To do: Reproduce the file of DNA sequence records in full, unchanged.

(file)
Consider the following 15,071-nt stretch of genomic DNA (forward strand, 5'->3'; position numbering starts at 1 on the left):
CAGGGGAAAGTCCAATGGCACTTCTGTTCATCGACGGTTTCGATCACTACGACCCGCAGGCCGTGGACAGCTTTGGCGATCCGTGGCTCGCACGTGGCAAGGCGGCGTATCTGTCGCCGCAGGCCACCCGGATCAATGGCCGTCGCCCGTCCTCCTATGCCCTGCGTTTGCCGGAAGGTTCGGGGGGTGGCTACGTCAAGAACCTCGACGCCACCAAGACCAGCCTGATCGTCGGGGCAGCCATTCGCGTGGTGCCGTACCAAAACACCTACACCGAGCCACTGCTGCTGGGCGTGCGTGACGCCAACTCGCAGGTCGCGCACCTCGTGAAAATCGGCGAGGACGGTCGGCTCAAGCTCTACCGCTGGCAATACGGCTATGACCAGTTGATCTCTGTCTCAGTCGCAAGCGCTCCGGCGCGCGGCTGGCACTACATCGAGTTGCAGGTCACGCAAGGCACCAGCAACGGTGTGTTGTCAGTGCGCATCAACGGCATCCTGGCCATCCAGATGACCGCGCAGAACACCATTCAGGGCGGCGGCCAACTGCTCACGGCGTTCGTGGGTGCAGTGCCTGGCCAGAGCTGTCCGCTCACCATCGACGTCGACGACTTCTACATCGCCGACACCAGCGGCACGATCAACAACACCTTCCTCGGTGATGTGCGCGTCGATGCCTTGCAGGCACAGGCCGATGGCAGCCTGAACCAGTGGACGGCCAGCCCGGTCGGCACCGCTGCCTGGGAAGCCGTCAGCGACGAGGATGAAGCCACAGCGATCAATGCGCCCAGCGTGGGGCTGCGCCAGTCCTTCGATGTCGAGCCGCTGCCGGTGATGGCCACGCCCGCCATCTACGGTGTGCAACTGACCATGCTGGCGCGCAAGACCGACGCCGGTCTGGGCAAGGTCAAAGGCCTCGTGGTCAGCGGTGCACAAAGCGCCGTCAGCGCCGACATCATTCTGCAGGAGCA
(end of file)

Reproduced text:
Consider the following 15,071-nt stretch of genomic DNA (forward strand, 5'->3'; position numbering starts at 1 on the left):
CAGGGGAAAGTCCAATGGCACTTCTGTTCATCGACGGTTTCGATCACTACGACCCGCAGGCCGTGGACAGCTTTGGCGATCCGTGGCTCGCACGTGGCAAGGCGGCGTATCTGTCGCCGCAGGCCACCCGGATCAATGGCCGTCGCCCGTCCTCCTATGCCCTGCGTTTGCCGGAAGGTTCGGGGGGTGGCTACGTCAAGAACCTCGACGCCACCAAGACCAGCCTGATCGTCGGGGCAGCCATTCGCGTGGTGCCGTACCAAAACACCTACACCGAGCCACTGCTGCTGGGCGTGCGTGACGCCAACTCGCAGGTCGCGCACCTCGTGAAAATCGGCGAGGACGGTCGGCTCAAGCTCTACCGCTGGCAATACGGCTATGACCAGTTGATCTCTGTCTCAGTCGCAAGCGCTCCGGCGCGCGGCTGGCACTACATCGAGTTGCAGGTCACGCAAGGCACCAGCAACGGTGTGTTGTCAGTGCGCATCAACGGCATCCTGGCCATCCAGATGACCGCGCAGAACACCATTCAGGGCGGCGGCCAACTGCTCACGGCGTTCGTGGGTGCAGTGCCTGGCCAGAGCTGTCCGCTCACCATCGACGTCGACGACTTCTACATCGCCGACACCAGCGGCACGATCAACAACACCTTCCTCGGTGATGTGCGCGTCGATGCCTTGCAGGCACAGGCCGATGGCAGCCTGAACCAGTGGACGGCCAGCCCGGTCGGCACCGCTGCCTGGGAAGCCGTCAGCGACGAGGATGAAGCCACAGCGATCAATGCGCCCAGCGTGGGGCTGCGCCAGTCCTTCGATGTCGAGCCGCTGCCGGTGATGGCCACGCCCGCCATCTACGGTGTGCAACTGACCATGCTGGCGCGCAAGACCGACGCCGGTCTGGGCAAGGTCAAAGGCCTCGTGGTCAGCGGTGCACAAAGCGCCGTCAGCGCCGACATCATTCTGCAGGAGCA